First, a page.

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Tuesday, January 19th, 2016 | Author:

I’d just told my uncle that I wanted to move.

I was living in an area that I’d only moved to for two reasons.

The first was that I wanted to move out of my hometown. I’d spent enough time there as an adult, and enough time there after some major life changes to feel ready to leave without feeling like I was running away. I felt released from the place that I had once loved, and I was looking for a new place to begin the long rebuilding process.

The second reason I’d moved to this small suburban city was that I was offered a job there, one which I happily took.

“I know you might know this, but I want to iterate that you haven’t really been here that long,” my uncle began. He has a good way with words, and it’s always been clear to me that he cares for my best interest.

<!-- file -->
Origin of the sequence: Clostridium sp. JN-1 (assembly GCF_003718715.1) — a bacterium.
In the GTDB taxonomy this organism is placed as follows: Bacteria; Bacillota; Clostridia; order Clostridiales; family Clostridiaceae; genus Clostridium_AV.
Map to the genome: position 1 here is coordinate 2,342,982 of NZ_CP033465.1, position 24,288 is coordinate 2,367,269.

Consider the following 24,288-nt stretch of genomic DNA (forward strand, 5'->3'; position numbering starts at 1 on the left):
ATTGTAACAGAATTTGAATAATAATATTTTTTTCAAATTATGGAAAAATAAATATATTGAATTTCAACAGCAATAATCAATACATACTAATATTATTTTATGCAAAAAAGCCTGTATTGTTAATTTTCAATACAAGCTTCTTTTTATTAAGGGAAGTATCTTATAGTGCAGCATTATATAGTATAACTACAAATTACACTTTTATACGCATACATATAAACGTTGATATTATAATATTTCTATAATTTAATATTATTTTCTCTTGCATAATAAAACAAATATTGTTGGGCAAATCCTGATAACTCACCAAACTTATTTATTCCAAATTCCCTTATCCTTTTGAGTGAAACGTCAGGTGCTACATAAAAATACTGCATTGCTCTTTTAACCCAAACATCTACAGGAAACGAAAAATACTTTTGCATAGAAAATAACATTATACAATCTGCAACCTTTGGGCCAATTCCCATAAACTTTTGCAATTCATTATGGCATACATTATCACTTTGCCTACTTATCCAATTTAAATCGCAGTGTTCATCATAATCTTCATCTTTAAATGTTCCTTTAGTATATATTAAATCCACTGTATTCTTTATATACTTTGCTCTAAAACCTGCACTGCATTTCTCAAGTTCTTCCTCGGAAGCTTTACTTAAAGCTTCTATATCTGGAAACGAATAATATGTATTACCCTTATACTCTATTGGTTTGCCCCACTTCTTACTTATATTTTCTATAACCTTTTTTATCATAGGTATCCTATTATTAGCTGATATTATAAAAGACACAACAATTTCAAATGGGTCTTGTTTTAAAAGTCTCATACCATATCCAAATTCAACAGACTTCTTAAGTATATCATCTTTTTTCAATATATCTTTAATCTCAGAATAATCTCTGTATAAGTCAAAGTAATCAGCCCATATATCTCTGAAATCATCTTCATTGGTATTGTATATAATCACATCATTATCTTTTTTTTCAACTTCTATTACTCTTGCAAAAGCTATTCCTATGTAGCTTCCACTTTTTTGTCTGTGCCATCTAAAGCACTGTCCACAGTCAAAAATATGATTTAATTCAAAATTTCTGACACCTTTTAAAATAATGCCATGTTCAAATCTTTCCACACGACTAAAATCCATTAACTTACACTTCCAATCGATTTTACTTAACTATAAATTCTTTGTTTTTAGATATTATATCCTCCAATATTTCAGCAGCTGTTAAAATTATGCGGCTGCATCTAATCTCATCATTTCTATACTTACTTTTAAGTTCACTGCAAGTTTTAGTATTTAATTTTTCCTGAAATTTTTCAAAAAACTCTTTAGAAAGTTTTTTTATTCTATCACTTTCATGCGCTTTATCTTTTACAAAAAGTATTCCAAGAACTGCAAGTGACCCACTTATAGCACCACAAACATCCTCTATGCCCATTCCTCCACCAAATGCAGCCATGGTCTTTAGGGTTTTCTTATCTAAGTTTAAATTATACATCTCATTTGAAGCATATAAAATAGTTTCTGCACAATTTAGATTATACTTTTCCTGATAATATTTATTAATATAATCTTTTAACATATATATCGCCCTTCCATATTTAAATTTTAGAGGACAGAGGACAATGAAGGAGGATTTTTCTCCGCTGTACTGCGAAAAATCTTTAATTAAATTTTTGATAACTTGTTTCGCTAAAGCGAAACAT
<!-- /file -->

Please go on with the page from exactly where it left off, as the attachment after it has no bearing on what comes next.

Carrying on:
“You know, we moved around a lot when the kids were younger, and what we found was that it takes at least a year to really assimilate into a new town. And you’ve only been here a little longer than that.”

He was right. I knew that I could probably assimilate more there if I stayed longer. But that’s not what I wanted.

“I know,” I said, “It’s just that I don’t know that this is the place that I want to settle into.”

“OK,” he said, relenting, “that’s fair.”

What I’d started to see in the people around me there — at work, at my apartment complex, and at the church I was attending — was that a lot of people end up somewhere forever just because they never had any instigating event that made them move. (And not because they had lack of resources or potential opportunity.) As I started to be aware of it, I realized that for a lot, if not most people, the same was true for many of their relationships, their careers, their family culture, and ultimately their whole life.